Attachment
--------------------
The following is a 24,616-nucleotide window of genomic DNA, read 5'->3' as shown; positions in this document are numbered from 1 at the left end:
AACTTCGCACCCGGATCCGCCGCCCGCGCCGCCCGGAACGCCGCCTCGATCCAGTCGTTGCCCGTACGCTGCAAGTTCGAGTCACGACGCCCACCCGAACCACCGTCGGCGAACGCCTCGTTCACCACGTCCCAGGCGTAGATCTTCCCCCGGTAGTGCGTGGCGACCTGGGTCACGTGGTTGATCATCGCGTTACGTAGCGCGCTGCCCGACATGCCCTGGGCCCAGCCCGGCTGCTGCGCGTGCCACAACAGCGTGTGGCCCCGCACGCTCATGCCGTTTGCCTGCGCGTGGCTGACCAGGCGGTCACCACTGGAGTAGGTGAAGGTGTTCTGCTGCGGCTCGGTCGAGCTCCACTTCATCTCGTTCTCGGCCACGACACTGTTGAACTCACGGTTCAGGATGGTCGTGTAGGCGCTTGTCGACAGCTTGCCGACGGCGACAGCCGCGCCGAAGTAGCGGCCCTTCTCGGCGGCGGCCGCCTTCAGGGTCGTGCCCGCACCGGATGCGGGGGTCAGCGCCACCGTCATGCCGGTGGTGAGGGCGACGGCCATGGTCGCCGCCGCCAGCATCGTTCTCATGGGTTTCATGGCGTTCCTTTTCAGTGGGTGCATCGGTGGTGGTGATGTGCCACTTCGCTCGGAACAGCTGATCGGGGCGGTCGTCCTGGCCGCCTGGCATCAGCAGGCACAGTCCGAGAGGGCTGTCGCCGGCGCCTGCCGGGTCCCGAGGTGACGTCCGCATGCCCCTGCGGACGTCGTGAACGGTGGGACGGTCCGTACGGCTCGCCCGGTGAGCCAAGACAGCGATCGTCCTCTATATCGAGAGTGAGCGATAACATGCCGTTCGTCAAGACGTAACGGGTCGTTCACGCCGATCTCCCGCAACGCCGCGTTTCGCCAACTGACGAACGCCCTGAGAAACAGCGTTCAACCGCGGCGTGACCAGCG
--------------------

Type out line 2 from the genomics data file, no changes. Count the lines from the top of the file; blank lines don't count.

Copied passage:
AACTTCGCACCCGGATCCGCCGCCCGCGCCGCCCGGAACGCCGCCTCGATCCAGTCGTTGCCCGTACGCTGCAAGTTCGAGTCACGACGCCCACCCGAACCACCGTCGGCGAACGCCTCGTTCACCACGTCCCAGGCGTAGATCTTCCCCCGGTAGTGCGTGGCGACCTGGGTCACGTGGTTGATCATCGCGTTACGTAGCGCGCTGCCCGACATGCCCTGGGCCCAGCCCGGCTGCTGCGCGTGCCACAACAGCGTGTGGCCCCGCACGCTCATGCCGTTTGCCTGCGCGTGGCTGACCAGGCGGTCACCACTGGAGTAGGTGAAGGTGTTCTGCTGCGGCTCGGTCGAGCTCCACTTCATCTCGTTCTCGGCCACGACACTGTTGAACTCACGGTTCAGGATGGTCGTGTAGGCGCTTGTCGACAGCTTGCCGACGGCGACAGCCGCGCCGAAGTAGCGGCCCTTCTCGGCGGCGGCCGCCTTCAGGGTCGTGCCCGCACCGGATGCGGGGGTCAGCGCCACCGTCATGCCGGTGGTGAGGGCGACGGCCATGGTCGCCGCCGCCAGCATCGTTCTCATGGGTTTCATGGCGTTCCTTTTCAGTGGGTGCATCGGTGGTGGTGATGTGCCACTTCGCTCGGAACAGCTGATCGGGGCGGTCGTCCTGGCCGCCTGGCATCAGCAGGCACAGTCCGAGAGGGCTGTCGCCGGCGCCTGCCGGGTCCCGAGGTGACGTCCGCATGCCCCTGCGGACGTCGTGAACGGTGGGACGGTCCGTACGGCTCGCCCGGTGAGCCAAGACAGCGATCGTCCTCTATATCGAGAGTGAGCGATAACATGCCGTTCGTCAAGACGTAACGGGTCGTTCACGCCGATCTCCCGCAACGCCGCGTTTCGCCAACTGACGAACGCCCTGAGAAACAGCGTTCAACCGCGGCGTGACCAGCG